How few times in our lives do we “see” the life and the sparkle in the other person’s eye and realize we are matching or attracting spirits? That’s what happened at that moment to Hughes and me. We sat down on a bench and traded life stories—his, a father to Maggie and Claire, husband of Sarah, family physician, Army vet, private pilot, healthspan advocate, MBA from Darden, pioneer in substance abuse treatment in Virginia, most recently, Commissioner of Virginia’s Department of Behavioral Health and Developmental Services. He was challenged by making the evolution from a single, hands-on practitioner with an N=1, to leader and manager of an important public sector caregiving organization. He was excited about the big positive differences he would be able to make in the lives of Virginians.
The next day, my wife Kareen and I invited Hughes, Sarah, Maggie, and Claire to come diving with us on a nearby reef. They arrived with gear in hand and we had a remarkable experience together—as if we were lifelong friends. This was culminated when I grabbed my mask, spit in it to antifog, and Hughes stammered, “Uh, I think that’s MY mask” (it was). Their daughter Claire was pilot in command the next day as she flew them back to Virginia from Marsh Harbour Bahamas in their small plane. Most recently, we had been talking about when they would next visit the Bahamas, and whether Maggie (at UVA), and Claire (first year at USAF Academy) would join or would it be an adults only trip.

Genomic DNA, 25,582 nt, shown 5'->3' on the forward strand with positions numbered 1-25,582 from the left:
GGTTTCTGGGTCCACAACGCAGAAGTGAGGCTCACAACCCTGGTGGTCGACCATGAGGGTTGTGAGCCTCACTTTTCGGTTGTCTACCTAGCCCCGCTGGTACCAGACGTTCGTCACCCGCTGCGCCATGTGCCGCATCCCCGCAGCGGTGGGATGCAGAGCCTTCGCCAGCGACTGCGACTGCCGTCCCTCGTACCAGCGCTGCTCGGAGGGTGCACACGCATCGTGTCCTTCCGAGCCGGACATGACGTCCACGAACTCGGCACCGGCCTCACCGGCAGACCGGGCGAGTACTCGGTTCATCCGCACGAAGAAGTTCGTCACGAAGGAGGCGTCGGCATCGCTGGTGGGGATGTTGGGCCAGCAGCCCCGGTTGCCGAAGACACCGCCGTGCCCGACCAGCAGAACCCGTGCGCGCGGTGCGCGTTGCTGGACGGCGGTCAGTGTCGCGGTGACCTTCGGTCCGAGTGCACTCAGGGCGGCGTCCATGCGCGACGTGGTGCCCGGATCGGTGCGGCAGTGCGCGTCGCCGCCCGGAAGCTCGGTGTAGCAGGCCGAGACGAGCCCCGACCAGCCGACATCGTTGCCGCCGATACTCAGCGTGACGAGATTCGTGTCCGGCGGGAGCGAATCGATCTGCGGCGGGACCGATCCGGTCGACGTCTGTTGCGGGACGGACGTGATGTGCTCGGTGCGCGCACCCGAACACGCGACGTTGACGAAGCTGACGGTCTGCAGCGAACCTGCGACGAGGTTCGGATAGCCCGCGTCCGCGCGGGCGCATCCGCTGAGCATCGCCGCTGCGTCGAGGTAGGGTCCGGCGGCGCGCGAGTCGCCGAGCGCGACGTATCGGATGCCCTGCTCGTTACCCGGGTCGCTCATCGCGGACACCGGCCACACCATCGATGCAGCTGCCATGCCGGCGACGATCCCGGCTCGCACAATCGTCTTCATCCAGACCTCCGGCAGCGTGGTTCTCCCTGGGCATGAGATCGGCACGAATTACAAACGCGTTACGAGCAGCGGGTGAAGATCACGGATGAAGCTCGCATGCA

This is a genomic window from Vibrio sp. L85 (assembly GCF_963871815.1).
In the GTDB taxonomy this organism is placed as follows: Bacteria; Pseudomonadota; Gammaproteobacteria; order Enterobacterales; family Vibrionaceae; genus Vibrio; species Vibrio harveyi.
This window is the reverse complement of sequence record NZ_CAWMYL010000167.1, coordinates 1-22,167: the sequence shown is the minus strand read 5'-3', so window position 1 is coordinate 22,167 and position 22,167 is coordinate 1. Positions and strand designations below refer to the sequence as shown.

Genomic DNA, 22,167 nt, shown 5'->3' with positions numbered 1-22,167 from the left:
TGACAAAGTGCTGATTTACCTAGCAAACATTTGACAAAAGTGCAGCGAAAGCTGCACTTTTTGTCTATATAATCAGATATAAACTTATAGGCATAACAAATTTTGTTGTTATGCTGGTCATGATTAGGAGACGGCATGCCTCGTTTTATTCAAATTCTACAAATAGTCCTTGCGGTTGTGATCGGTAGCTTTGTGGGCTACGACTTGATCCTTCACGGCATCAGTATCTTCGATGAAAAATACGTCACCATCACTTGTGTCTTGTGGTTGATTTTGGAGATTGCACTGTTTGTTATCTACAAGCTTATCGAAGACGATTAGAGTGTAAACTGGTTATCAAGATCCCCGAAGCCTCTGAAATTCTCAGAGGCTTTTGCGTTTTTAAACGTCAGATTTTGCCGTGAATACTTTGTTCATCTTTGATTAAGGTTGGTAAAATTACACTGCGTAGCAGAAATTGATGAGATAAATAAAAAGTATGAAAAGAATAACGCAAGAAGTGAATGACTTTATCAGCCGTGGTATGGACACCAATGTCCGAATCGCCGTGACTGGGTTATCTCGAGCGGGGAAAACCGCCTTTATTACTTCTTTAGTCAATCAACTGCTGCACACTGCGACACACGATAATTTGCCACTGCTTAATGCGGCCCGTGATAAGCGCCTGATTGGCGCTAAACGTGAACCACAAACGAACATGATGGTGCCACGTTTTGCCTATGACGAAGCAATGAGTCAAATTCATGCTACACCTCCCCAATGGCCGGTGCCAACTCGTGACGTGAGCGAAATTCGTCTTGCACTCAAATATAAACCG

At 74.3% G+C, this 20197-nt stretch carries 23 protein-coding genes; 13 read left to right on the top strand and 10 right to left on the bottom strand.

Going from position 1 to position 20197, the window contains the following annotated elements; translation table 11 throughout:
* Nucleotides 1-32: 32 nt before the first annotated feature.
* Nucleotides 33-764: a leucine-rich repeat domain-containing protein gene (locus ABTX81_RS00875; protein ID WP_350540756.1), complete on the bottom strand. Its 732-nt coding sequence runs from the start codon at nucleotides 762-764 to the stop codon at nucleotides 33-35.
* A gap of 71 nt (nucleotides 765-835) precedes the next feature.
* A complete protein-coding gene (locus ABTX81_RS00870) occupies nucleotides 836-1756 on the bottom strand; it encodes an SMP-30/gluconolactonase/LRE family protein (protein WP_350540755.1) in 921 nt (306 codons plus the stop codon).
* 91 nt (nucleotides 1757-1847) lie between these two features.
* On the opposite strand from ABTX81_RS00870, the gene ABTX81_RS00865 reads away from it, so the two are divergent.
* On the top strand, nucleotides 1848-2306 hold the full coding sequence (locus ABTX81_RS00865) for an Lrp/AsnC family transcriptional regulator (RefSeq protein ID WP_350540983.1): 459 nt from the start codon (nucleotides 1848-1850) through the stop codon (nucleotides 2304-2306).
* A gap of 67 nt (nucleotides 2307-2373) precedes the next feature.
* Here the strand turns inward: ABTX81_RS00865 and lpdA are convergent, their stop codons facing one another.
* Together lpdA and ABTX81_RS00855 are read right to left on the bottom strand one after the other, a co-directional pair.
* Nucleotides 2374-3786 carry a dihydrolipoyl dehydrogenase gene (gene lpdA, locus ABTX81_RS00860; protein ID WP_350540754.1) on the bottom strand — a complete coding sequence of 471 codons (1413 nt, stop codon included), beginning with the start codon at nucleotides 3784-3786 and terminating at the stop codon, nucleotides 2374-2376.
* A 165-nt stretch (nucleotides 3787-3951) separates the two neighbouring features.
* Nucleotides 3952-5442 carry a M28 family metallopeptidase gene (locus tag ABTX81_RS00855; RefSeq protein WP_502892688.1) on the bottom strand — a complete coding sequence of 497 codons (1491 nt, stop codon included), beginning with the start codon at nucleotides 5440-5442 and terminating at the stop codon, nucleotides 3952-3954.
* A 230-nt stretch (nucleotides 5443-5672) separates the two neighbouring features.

Yesterday, Hughes died after a tragic head on car accident in which (during a medical emergency he was evidently experiencing), he swerved into an on coming lane and hit another vehicle driven by 18 year old Hailey Green who was also killed. Heartbreak is the ultimate understatement.
Hughes was one of those unique irreplaceable people who brought positive energy, brilliance, and…yes, joy, to the people he met and dealt with. I never had a patient or professional relationship with him, but I can only imagine what an uplifting experience that would be.
My friend Chris Peterson used to say “Days Can be Long, but Life is Short.” Hughes Melton was an energy creator in every domain of his life.